Davos Forum 2011 (3): National Presence

One thing I noticed at this year’s Davos Forum was the growing criticism toward China. There were many reasons for this trend. Heizo Takenaka explained to me that China found itself under harsh criticism because “the top Chinese leader did not travel to Davos this year.”

Top leaders from all major powers, namely the United States, Britain, France, Germany, and Russia showed up at the Davos Forum this year. (As for the United States, a prominent political figure other than the president is also considered a top leader.) The absence of the top Chinese leader made a strong impression on participants. From Japan, Prime Minister Naoto Kan attended the gathering.

Let me explain why the participation of top leaders is important. To do so, I must first explain “what the Davos Forum is all about.”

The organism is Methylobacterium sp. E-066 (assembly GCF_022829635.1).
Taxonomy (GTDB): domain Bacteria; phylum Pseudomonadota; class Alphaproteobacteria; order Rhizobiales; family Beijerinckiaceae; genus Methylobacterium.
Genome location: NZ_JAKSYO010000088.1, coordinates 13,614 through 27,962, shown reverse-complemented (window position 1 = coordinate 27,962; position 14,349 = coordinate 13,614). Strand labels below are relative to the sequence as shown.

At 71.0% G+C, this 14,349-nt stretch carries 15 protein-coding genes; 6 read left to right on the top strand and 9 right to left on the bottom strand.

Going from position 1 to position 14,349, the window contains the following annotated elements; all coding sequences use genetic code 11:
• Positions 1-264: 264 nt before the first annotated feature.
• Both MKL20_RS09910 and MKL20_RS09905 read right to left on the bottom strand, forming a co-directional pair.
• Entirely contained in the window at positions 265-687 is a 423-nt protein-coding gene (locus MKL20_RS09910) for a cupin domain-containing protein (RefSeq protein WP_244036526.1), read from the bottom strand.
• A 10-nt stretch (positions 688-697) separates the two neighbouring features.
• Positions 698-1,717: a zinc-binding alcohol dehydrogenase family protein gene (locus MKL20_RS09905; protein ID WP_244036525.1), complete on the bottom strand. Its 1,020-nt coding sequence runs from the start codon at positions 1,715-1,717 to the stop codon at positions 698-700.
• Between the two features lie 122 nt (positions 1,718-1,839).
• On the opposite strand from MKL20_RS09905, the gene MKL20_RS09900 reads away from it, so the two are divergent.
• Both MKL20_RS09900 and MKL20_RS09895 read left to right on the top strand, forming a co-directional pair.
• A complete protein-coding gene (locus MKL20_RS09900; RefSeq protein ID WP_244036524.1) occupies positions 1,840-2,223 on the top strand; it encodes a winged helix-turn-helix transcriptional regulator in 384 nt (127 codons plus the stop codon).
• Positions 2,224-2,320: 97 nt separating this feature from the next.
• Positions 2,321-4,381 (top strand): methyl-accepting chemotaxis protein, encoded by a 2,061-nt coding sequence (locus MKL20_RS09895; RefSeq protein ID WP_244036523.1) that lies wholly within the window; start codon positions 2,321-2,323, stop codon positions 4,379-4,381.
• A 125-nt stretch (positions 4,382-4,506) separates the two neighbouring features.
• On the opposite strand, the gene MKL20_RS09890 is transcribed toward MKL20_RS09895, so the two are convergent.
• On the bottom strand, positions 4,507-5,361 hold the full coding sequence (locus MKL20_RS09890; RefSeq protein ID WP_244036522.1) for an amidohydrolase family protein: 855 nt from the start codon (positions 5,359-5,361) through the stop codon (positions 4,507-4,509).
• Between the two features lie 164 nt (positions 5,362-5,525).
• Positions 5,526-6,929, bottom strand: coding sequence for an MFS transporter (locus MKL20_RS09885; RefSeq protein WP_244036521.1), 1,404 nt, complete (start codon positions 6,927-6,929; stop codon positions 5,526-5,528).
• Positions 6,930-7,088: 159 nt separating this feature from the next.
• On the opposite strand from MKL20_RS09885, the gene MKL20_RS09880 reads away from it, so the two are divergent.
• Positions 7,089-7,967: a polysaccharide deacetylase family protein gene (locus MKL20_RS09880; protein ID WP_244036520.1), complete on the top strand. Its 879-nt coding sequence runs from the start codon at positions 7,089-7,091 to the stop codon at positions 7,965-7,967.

Only about 2,000 individuals from among the billions of people on Earth are allowed to take part in the Davos Forum. These 2,000 participants are powerful influential individuals. A directory of their names supports this clearly. The directory includes heads of the states of the world’s major industrialized countries. It also includes the Secretary-General of the United Stations and top officials from practically every international agency, including the OECD, the World Bank, the IMF, and the WTO. In addition, the top officials from regional institutions, such as the European Union, the European Central Bank, Asian Development Bank, and the League of Arab States, all gather at Davos. Further, top executives from the world’s 1,000 leading companies, media leaders, academics, social entrepreneurs, young global leaders, cultural & religious leaders, and tech pioneers travel to the conference.